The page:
So there weren't many ways she could express her gratitude and love to the loving and accepting Messiah. But she trusted Jesus. She could let her hair down in the company of Christ and know that he would understand. This was a "thank you" for the healing and liberation that he had given her. We can be certain of this by the words which Jesus spoke to Simon; "Her great love shows that her many sins have been forgiven". And later, to her: "Your faith has saved you. Go in peace." Jesus seems immune to the scandal and embarrassment. He compares the behaviour of the woman to the way in which his host had welcomed him, and not favourably. That in itself would have rankled with a man whose social standing and self-image were both greatly enhanced by his certainty that he was above reproach. I suspect the rebuke that Jesus gave him by contrasting the woman's extravagant gesture of gratitude with his insulting lack of welcome was intended not just to defend her, but to awaken Simon himself to his own lack of contrition. "I tell you, her sins, which were many, have been forgiven; hence she has shown great love. But the one to whom little is forgiven, loves little." There are two sinners in this story, but only one has already received forgiveness.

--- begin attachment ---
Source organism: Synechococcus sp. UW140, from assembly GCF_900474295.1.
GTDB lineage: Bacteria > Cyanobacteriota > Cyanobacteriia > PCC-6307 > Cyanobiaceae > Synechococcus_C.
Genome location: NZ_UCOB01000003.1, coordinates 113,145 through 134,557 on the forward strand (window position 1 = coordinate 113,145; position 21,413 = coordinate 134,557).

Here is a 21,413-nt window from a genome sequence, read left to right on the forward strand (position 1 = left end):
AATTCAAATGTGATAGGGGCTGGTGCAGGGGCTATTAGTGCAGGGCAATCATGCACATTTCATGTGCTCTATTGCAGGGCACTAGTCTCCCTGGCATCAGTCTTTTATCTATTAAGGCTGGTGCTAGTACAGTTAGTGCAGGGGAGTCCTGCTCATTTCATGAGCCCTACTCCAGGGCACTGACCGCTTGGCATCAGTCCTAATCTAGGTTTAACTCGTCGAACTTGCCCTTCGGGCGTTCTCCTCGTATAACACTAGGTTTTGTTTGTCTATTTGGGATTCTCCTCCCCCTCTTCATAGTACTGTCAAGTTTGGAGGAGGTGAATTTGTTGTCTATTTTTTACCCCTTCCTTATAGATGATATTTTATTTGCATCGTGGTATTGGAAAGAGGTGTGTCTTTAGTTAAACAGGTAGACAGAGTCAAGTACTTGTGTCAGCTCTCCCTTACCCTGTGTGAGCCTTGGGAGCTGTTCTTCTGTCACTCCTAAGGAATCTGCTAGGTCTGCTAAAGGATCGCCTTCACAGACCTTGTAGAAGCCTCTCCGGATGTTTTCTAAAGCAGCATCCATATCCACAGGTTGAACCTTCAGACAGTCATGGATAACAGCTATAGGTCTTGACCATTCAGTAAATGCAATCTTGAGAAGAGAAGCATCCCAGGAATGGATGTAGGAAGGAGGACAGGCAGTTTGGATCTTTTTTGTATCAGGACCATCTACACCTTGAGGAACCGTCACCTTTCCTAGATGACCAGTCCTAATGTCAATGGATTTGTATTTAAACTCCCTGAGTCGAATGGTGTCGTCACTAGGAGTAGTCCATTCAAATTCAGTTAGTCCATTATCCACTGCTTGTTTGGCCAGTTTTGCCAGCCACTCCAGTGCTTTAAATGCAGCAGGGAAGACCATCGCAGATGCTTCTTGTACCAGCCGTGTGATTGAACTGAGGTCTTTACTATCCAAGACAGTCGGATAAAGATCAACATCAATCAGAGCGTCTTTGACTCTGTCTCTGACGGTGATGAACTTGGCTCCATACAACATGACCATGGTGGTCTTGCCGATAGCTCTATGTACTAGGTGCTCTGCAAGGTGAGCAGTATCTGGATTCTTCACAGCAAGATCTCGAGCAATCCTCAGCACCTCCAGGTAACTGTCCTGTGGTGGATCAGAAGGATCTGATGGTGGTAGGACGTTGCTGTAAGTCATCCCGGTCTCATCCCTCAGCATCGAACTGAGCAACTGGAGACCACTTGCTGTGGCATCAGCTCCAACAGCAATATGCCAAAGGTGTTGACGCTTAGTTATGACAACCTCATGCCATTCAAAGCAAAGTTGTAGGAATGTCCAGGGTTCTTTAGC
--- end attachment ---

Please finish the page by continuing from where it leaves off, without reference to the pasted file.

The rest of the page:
The story ends as Jesus addresses the woman for the first time. "Your sins ore forgiven." You are accepted, just as you are. We aren't told what the outcome was with Simon. The dinner guests, witnesses to this extraordinary encounter, are startled again, because only God can forgive sins. Just who is this Jesus? The woman knows. "Your faith has saved you; go in peace." No deep theological debate, no questioning—she is forgiven and accepted, and she has responded with love and gratitude. Such love can only come from God. There are three lessons I think we can learn from this encounter. Firstly, as we all know, we are all in need of forgiveness. But the need to justify ourselves runs very deep. As children we're usually rewarded for being good, and it's hard to get out of the habit. Even as adults, society usually rewards us for behaving like good citizens, however that's interpreted in our particular culture.